WASHINGTON – Today, the U.S. Supreme Court heard oral arguments in Espinoza v. Montana Department of Revenue, a case involving a state constitutional ban on government funding of religion. Baptist Joint Committee filed a friend-of-the-court brief in the case that said avoiding government funding of religion is a key protection for religious liberty – the law’s distinct treatment of religion keeps government from interfering in the beliefs and practices of religious schools.
BJC General Counsel Holly Hollman provided the following statement at the Supreme Court after today’s arguments:
“States should not have to fund religious schools. Religion is treated in a unique way in constitutional law, both to avoid its establishment by government and to avoid government interference in its free exercise. This special treatment of religion stems from our country’s deep and abiding commitment to religious liberty for all.
The Supreme Court has long recognized that government may not directly fund religious exercise. So it is neither surprising nor discriminatory that Montana’s constitution, like those in other states, protects religious liberty by avoiding even the indirect funding of religion. No-aid provisions ensure that state funds are preserved for state purposes and not used to advance religion.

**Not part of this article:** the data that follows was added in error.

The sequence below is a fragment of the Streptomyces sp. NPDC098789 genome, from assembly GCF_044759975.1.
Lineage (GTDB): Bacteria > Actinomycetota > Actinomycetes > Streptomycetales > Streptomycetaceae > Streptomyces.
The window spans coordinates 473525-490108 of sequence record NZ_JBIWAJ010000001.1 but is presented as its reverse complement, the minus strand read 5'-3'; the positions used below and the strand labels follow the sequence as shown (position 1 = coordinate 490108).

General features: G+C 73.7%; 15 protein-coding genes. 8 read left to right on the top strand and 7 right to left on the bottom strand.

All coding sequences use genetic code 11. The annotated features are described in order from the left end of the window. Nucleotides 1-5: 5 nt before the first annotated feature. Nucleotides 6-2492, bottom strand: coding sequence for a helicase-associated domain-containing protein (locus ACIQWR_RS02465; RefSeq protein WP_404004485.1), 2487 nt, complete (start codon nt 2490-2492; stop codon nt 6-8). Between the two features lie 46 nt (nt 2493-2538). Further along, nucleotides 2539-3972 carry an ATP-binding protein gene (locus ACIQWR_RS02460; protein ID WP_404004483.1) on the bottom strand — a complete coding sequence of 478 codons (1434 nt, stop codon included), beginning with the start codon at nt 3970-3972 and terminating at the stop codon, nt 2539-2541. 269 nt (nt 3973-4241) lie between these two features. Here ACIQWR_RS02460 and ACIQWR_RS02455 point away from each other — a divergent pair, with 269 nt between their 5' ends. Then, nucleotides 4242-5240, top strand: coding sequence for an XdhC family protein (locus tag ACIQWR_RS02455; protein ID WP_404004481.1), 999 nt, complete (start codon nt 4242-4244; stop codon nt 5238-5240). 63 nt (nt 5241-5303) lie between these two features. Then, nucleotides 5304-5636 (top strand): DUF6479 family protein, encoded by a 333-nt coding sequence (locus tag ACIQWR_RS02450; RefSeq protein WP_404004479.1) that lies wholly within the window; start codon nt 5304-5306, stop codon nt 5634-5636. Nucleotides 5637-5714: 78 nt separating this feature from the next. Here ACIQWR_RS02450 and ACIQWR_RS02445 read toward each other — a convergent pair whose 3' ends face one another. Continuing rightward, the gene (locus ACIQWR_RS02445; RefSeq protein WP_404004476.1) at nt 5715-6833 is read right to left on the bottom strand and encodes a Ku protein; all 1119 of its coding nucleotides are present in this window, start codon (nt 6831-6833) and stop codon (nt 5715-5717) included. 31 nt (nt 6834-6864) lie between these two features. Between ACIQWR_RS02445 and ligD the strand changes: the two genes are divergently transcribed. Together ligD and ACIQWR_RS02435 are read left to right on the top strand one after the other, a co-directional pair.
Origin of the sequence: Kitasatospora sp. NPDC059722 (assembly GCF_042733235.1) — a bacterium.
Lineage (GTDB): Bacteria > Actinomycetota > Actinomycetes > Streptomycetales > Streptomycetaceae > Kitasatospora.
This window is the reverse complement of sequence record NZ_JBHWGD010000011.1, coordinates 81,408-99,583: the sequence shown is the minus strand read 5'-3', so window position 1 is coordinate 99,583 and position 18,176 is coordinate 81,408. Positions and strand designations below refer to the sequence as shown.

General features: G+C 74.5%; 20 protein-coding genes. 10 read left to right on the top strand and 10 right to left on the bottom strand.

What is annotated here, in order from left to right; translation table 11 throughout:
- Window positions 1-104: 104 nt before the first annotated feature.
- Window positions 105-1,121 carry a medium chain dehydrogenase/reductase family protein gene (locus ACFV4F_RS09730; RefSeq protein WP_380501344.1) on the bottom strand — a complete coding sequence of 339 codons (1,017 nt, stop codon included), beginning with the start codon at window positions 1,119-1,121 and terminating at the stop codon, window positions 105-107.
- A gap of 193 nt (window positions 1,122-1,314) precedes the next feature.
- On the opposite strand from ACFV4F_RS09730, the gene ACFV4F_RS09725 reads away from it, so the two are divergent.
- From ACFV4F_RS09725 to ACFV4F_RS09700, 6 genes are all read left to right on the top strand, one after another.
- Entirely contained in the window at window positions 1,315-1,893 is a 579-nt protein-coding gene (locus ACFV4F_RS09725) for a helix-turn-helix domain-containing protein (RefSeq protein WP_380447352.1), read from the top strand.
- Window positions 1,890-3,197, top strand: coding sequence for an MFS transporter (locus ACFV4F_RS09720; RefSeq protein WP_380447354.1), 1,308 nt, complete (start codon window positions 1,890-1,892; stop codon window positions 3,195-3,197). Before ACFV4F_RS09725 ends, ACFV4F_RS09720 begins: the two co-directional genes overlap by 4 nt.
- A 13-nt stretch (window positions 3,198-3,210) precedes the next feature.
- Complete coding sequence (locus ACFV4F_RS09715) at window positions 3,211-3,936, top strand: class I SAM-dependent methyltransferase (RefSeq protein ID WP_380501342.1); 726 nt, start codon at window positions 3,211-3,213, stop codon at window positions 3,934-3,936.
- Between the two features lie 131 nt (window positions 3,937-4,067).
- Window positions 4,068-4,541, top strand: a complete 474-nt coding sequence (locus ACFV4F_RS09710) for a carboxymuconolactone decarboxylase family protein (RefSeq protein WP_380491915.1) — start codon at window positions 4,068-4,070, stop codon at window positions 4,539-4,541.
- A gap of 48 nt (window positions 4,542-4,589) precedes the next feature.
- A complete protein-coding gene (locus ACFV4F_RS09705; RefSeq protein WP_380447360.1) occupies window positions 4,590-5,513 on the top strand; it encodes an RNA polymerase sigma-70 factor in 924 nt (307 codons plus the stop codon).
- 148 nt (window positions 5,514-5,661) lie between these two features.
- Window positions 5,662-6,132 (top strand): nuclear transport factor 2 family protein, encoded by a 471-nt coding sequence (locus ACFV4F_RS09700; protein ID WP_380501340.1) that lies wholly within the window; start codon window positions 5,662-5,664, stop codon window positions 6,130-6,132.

The Court should reject blanket attacks on no-aid provisions and uphold Montana’s law that preserves public funding for its public schools.”
BJC’s brief was written with Dr. Steven Green, a professor of law at Willamette University and the nation’s leading expert on religious liberty and state constitutions.
The Evangelical Lutheran Church in America; the General Synod of the United Church of Christ; and the Rev. Dr. J. Herbert Nelson II, as Stated Clerk of the General Assembly of the Presbyterian Church (U.S.A.), joined BJC’s brief.
Additional information and to BJC’s brief in this case can be found at BJConline.org/Espinoza.